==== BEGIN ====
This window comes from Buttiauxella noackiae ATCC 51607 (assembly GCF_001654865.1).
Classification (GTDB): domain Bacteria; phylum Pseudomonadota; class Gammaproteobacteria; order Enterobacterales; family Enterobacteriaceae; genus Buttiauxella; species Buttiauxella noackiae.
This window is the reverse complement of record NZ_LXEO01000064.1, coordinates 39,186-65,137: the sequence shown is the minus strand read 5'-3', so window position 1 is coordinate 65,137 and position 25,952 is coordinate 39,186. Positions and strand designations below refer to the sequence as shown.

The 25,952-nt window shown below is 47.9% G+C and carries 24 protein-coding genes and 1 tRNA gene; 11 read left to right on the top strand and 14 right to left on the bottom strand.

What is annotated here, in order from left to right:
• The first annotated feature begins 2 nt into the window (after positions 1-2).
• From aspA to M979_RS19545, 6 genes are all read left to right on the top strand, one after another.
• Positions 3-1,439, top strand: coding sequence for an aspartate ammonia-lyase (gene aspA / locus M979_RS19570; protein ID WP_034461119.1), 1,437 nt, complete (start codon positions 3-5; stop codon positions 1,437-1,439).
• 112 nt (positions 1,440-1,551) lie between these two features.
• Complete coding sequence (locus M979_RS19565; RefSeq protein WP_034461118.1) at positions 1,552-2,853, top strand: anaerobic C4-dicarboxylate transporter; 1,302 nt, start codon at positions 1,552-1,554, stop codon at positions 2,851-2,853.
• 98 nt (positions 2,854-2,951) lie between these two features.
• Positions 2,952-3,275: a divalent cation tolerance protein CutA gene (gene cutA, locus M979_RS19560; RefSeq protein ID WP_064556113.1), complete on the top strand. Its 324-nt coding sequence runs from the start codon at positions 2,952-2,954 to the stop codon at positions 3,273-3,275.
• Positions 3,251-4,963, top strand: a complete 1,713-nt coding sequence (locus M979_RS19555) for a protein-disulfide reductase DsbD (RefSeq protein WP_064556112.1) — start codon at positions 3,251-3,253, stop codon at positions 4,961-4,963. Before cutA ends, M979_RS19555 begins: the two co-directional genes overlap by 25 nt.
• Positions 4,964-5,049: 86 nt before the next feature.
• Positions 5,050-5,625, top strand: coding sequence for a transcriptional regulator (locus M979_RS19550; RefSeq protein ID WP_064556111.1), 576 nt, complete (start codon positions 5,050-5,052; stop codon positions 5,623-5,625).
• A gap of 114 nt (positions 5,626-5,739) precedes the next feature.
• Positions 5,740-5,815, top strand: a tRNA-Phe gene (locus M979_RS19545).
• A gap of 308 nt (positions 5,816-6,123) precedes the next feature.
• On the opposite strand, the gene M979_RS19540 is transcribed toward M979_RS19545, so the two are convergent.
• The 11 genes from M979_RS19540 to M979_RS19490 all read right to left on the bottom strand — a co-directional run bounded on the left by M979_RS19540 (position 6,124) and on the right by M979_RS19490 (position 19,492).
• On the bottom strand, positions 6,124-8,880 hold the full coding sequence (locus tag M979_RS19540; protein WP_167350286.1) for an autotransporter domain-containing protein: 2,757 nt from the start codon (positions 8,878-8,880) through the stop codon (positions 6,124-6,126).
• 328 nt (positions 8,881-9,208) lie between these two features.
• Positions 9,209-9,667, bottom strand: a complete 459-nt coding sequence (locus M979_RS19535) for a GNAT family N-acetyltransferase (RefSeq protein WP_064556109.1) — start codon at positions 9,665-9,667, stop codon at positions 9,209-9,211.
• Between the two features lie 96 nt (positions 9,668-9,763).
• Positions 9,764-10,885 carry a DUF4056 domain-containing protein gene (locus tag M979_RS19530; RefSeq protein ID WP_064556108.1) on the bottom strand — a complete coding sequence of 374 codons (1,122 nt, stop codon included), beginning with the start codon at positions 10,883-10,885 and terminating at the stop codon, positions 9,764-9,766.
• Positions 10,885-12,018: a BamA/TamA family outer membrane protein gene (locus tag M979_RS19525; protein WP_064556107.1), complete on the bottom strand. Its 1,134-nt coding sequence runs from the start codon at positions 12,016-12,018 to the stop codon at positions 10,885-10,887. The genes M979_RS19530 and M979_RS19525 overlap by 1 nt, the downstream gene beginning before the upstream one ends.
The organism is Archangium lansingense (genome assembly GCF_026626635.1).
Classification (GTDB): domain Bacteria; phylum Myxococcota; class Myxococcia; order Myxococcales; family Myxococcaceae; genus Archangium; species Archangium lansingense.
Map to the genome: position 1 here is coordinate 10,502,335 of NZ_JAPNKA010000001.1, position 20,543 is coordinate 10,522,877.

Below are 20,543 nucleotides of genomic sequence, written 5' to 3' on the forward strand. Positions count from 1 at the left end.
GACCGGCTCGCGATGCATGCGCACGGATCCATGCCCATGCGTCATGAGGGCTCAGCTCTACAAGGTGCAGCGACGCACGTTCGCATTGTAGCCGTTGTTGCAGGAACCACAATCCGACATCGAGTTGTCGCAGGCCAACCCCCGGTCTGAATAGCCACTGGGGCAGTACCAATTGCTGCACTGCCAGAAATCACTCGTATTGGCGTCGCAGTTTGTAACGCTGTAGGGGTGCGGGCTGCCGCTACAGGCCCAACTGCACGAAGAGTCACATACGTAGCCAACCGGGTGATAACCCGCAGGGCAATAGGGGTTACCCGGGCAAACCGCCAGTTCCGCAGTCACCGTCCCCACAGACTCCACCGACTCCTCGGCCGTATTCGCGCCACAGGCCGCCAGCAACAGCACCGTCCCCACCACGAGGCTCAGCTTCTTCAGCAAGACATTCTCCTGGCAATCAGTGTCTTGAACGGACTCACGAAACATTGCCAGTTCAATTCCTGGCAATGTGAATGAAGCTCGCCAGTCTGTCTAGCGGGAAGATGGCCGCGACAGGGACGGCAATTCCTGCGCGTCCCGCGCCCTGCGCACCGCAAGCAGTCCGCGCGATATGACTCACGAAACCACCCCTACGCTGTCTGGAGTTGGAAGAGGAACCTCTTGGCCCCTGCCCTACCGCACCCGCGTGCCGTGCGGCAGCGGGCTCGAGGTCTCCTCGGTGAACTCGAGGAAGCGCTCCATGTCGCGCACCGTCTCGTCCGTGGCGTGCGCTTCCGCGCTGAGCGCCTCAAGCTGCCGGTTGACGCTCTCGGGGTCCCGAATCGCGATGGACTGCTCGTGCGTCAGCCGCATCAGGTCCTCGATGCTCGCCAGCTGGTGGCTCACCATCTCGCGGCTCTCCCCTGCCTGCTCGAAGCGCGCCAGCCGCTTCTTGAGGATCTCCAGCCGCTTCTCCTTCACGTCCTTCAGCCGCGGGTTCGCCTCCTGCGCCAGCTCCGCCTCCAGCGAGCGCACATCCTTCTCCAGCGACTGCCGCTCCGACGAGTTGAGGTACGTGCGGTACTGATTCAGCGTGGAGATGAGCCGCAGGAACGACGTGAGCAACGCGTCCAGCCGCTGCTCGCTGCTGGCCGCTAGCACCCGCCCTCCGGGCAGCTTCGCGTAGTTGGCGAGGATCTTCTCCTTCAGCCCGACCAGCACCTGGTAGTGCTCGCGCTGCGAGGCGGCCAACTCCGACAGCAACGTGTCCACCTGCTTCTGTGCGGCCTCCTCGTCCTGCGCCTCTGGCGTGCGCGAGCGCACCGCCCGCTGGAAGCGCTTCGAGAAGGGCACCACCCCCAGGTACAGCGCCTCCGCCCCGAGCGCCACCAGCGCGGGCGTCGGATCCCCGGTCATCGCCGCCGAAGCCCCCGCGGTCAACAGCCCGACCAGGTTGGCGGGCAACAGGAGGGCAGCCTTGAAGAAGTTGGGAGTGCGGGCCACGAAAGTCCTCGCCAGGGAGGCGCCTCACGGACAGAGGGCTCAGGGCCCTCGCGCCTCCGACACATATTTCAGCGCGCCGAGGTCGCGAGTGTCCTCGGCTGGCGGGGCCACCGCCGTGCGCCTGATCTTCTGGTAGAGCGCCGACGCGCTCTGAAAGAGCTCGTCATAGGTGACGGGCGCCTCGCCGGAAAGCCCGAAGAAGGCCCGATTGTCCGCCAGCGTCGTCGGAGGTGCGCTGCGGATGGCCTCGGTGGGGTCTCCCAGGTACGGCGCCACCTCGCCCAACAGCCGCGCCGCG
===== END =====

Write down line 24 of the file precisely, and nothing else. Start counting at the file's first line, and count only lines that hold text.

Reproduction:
• Between the two features lie 96 nt (positions 9,668-9,763).